HOME IGNITION ZONES
Recently, we published an article relating to the wildfires that turn the American West into a burn zone every year. This year, the fire season has been long and severe: 90 separate blazes covering at least 100 acres are being tracked at the time of this writing.
Although evacuating the area is the wisest choice from a safety standpoint, there are principles of property defense that may give you the best chance of returning to an intact home.
The majority of buildings lost to wildfires are started by minor burns. If you can improve the resistance of the area around the home to ignition, your residence will be less susceptible to spot fires and ember storms. You can best create a defensible space by managing vegetation and other flammables in the “Home Ignition Zone”.
The Home Ignition Zone (HIZ) concept was developed by the Forest Service in the 1990s. It is an area up to 200 feet from the foundation and includes vegetation, the home itself, and other structures, items, or attachments (decks, sheds, outdoor furniture, fencing). Measures to improve fire resistance may sometimes be difficult, but will decrease the risk of fire damage.
Generally, Home Ignition Zones are divided into three parts:
The Immediate Subzone: This is the area including the home and up to 5 feet surrounding it. This area is the most prone to combustion. Non-flammable surfaces here are protective and consideration should be given in construction of the home itself.
Vegetation, woodpiles, and other flammables should be limited here. You can harden your home against wildfires with the following measures:
- Screening areas under patios and decks with wire mesh to prevent burning debris from entering.
- Avoiding the storage of combustible materials under patios and decks.
- Clearing leaves and other debris from rooftops and gutters.
- Repairing or replacing any broken, loose, or missing shingles or roof tiles.
- Preventing embers from passing through eave vents by installing 1/8 inch metal mesh screening.
- Cleaning debris from exterior attic vents; add 1/8 inch metal mesh as a barrier.
- Replacing damaged or loose window screens.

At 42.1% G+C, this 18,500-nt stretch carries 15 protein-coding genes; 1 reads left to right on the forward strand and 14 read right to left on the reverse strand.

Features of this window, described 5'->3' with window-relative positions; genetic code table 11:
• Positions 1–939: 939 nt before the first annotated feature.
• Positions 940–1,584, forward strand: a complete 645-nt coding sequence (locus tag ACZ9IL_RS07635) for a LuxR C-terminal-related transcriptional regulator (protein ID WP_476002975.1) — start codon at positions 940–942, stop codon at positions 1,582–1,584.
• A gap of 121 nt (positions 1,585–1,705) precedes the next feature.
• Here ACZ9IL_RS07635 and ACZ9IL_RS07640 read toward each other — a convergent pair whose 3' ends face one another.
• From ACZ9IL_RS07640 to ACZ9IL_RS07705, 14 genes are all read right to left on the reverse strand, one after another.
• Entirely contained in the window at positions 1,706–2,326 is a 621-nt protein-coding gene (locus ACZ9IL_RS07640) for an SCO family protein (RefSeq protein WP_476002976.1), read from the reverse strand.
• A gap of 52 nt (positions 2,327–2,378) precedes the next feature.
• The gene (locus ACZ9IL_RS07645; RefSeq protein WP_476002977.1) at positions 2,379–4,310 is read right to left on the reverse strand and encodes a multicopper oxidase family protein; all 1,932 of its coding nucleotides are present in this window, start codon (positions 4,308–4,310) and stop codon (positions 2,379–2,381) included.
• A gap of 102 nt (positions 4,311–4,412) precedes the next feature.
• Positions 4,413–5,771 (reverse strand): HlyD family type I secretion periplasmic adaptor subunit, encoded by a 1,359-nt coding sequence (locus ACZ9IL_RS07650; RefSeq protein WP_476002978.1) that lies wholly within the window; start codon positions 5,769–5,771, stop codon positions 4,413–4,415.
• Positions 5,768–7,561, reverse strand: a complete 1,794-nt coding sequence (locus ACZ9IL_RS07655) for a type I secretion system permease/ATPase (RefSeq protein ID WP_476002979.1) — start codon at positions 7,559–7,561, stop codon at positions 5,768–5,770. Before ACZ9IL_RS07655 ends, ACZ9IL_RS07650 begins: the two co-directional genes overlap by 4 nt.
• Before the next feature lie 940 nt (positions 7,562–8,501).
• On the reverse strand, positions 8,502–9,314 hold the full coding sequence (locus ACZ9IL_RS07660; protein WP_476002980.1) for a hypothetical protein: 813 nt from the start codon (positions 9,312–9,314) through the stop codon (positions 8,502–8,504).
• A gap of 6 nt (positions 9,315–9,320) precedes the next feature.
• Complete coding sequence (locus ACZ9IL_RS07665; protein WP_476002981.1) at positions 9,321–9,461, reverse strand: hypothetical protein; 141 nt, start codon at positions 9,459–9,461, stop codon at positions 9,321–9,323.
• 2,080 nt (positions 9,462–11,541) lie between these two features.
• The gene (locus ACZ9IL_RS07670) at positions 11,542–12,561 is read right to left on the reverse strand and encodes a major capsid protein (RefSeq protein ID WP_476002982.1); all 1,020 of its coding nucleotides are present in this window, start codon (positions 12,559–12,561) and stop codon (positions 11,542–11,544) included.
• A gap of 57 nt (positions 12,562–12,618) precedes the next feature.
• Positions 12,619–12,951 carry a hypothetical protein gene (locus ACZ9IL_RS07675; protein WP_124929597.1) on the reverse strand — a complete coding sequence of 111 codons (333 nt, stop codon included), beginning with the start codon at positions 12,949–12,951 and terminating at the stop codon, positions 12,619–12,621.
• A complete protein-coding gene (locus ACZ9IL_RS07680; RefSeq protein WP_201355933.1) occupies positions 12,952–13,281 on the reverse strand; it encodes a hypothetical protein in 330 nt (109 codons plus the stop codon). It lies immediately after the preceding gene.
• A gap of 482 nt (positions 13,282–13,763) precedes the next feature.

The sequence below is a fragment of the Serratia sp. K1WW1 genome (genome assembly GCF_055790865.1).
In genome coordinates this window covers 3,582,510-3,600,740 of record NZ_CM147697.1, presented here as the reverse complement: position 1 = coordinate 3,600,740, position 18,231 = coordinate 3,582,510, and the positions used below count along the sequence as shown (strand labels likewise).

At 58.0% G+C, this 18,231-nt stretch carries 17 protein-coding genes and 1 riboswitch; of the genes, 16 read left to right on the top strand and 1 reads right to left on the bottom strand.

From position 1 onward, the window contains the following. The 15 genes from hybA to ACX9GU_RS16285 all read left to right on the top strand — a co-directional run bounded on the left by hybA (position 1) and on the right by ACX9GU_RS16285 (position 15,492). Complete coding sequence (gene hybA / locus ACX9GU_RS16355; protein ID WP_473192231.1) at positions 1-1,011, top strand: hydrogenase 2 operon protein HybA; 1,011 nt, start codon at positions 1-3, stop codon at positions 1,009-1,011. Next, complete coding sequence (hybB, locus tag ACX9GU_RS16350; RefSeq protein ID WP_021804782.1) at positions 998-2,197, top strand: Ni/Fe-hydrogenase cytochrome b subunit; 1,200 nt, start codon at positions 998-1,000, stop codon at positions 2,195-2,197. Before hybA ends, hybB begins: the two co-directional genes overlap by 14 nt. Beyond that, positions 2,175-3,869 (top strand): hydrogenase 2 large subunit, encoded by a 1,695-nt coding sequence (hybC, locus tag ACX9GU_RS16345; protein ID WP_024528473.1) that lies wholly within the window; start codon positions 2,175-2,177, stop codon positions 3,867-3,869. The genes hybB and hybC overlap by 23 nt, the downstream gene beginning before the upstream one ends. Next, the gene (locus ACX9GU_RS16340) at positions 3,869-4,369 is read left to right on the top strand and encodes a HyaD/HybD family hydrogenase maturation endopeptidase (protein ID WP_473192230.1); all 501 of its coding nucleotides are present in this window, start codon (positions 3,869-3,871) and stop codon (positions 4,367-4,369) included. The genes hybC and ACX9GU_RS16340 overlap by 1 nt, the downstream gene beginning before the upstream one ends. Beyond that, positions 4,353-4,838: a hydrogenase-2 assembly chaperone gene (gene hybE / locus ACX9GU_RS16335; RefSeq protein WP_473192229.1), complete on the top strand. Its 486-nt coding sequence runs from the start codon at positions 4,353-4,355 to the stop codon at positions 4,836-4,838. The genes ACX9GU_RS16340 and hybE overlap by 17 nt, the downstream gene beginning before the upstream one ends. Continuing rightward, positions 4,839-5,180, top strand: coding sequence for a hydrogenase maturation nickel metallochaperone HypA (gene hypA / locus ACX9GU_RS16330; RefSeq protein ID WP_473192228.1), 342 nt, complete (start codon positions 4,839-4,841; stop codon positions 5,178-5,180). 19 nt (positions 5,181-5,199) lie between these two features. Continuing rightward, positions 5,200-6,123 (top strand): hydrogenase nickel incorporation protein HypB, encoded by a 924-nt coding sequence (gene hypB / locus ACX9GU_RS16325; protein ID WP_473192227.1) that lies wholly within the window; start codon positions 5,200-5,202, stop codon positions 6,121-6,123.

- Removing mulch, woodpiles, and other flammables from against exterior walls.
The Intermediate Subzone: This is the area 5-30 feet away from your home. Here, careful use of landscaping can slow the spread of fire by reducing both fuel availability and continuity. You should:
- Have driveways, paths, decks and patios made of non-flammables that can serve as fuel “breaks”.
- Keep lawns and ground cover no more than four inches high.
- Remove “ladder fuels“. Ladder fuels include vegetation under trees that allow a ground fire to reach the canopies. Lower branches on large trees also can act as ladder fuels.
- Prune mature trees ten feet from the ground or up to 1/3 of the total height for smaller specimens.
- Be sure to have at least eighteen feet between tree canopies, more if you are uphill from the potential fire.
- Limit trees and shrubs to small separate groupings of a few each to break up fuel continuity.
- Beware of vegetation near large propane tanks.
The Extended Subzone: This is the extended areas 30-100 feet from the home): Strategy revolves around spacing and pruning shrubs and trees in an effort to keep the fire low to the ground and interrupt its path. The wise property owner would:
- Remove accumulations of dead plant and tree material in this space.
- Remove all saplings growing between mature trees.
- Remove vegetation adjacent to storage sheds or other outbuildings
- Assure that all trees 30-60 feet from the residence have at least 12 feet between canopies (more if downhill).
- Assure that trees 60-100 feet (200 feet if downhill) from the home have at least 6 feet between canopies.
There are variations in these strategies based on location, types of flora in the area, and other factors. Discuss your specific situation with a local U.S. Forest Service official.
Bottom line: Work to harden your home against wildfires, but don’t be a hero; hit the road if you’re in the path of the conflagration.
Joe Alton MD
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